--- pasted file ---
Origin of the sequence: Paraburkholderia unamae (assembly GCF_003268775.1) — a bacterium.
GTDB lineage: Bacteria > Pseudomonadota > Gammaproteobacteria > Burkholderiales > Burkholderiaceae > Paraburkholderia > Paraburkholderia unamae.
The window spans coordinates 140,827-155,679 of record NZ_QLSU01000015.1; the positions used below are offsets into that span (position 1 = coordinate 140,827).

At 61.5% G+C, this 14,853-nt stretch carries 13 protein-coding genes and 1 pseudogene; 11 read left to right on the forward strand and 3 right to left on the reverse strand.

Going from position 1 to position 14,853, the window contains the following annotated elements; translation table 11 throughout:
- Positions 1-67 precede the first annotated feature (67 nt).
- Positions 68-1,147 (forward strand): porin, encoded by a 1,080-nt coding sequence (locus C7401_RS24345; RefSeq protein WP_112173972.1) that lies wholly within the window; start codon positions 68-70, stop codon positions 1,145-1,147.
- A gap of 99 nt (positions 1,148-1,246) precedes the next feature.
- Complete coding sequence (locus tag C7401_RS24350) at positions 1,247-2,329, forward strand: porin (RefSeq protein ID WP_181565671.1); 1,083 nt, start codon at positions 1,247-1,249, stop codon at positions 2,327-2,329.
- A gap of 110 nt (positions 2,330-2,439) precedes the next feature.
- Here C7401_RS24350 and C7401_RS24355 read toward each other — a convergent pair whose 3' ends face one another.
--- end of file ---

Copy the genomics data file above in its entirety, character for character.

Origin of the sequence: Paraburkholderia unamae (assembly GCF_003268775.1) — a bacterium.
GTDB lineage: Bacteria > Pseudomonadota > Gammaproteobacteria > Burkholderiales > Burkholderiaceae > Paraburkholderia > Paraburkholderia unamae.
The window spans coordinates 140,827-155,679 of record NZ_QLSU01000015.1; the positions used below are offsets into that span (position 1 = coordinate 140,827).

At 61.5% G+C, this 14,853-nt stretch carries 13 protein-coding genes and 1 pseudogene; 11 read left to right on the forward strand and 3 right to left on the reverse strand.

Going from position 1 to position 14,853, the window contains the following annotated elements; translation table 11 throughout:
- Positions 1-67 precede the first annotated feature (67 nt).
- Positions 68-1,147 (forward strand): porin, encoded by a 1,080-nt coding sequence (locus C7401_RS24345; RefSeq protein WP_112173972.1) that lies wholly within the window; start codon positions 68-70, stop codon positions 1,145-1,147.
- A gap of 99 nt (positions 1,148-1,246) precedes the next feature.
- Complete coding sequence (locus tag C7401_RS24350) at positions 1,247-2,329, forward strand: porin (RefSeq protein ID WP_181565671.1); 1,083 nt, start codon at positions 1,247-1,249, stop codon at positions 2,327-2,329.
- A gap of 110 nt (positions 2,330-2,439) precedes the next feature.
- Here C7401_RS24350 and C7401_RS24355 read toward each other — a convergent pair whose 3' ends face one another.